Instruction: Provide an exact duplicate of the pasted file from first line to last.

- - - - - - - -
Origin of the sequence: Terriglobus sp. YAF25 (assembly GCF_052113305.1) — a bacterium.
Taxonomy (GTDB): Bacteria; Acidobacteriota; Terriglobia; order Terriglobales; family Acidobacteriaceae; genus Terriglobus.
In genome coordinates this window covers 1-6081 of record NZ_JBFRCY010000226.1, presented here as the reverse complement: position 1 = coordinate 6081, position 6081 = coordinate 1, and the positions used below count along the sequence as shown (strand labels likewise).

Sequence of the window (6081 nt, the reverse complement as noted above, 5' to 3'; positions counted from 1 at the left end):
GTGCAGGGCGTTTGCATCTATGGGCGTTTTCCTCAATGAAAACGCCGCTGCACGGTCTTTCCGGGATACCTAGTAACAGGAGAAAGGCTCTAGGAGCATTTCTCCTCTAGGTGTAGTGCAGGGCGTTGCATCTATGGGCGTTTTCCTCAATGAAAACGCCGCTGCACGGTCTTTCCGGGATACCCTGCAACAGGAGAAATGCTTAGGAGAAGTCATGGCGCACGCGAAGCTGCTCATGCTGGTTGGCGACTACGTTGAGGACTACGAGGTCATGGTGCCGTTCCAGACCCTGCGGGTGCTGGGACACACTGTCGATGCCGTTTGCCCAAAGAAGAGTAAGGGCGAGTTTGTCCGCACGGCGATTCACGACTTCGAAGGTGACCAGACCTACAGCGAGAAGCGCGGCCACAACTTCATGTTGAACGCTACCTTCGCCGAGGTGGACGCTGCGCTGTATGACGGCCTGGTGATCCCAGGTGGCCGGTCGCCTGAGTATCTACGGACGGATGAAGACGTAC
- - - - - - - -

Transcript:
Origin of the sequence: Terriglobus sp. YAF25 (assembly GCF_052113305.1) — a bacterium.
Taxonomy (GTDB): Bacteria; Acidobacteriota; Terriglobia; order Terriglobales; family Acidobacteriaceae; genus Terriglobus.
In genome coordinates this window covers 1-6081 of record NZ_JBFRCY010000226.1, presented here as the reverse complement: position 1 = coordinate 6081, position 6081 = coordinate 1, and the positions used below count along the sequence as shown (strand labels likewise).

Sequence of the window (6081 nt, the reverse complement as noted above, 5' to 3'; positions counted from 1 at the left end):
GTGCAGGGCGTTTGCATCTATGGGCGTTTTCCTCAATGAAAACGCCGCTGCACGGTCTTTCCGGGATACCTAGTAACAGGAGAAAGGCTCTAGGAGCATTTCTCCTCTAGGTGTAGTGCAGGGCGTTGCATCTATGGGCGTTTTCCTCAATGAAAACGCCGCTGCACGGTCTTTCCGGGATACCCTGCAACAGGAGAAATGCTTAGGAGAAGTCATGGCGCACGCGAAGCTGCTCATGCTGGTTGGCGACTACGTTGAGGACTACGAGGTCATGGTGCCGTTCCAGACCCTGCGGGTGCTGGGACACACTGTCGATGCCGTTTGCCCAAAGAAGAGTAAGGGCGAGTTTGTCCGCACGGCGATTCACGACTTCGAAGGTGACCAGACCTACAGCGAGAAGCGCGGCCACAACTTCATGTTGAACGCTACCTTCGCCGAGGTGGACGCTGCGCTGTATGACGGCCTGGTGATCCCAGGTGGCCGGTCGCCTGAGTATCTACGGACGGATGAAGACGTAC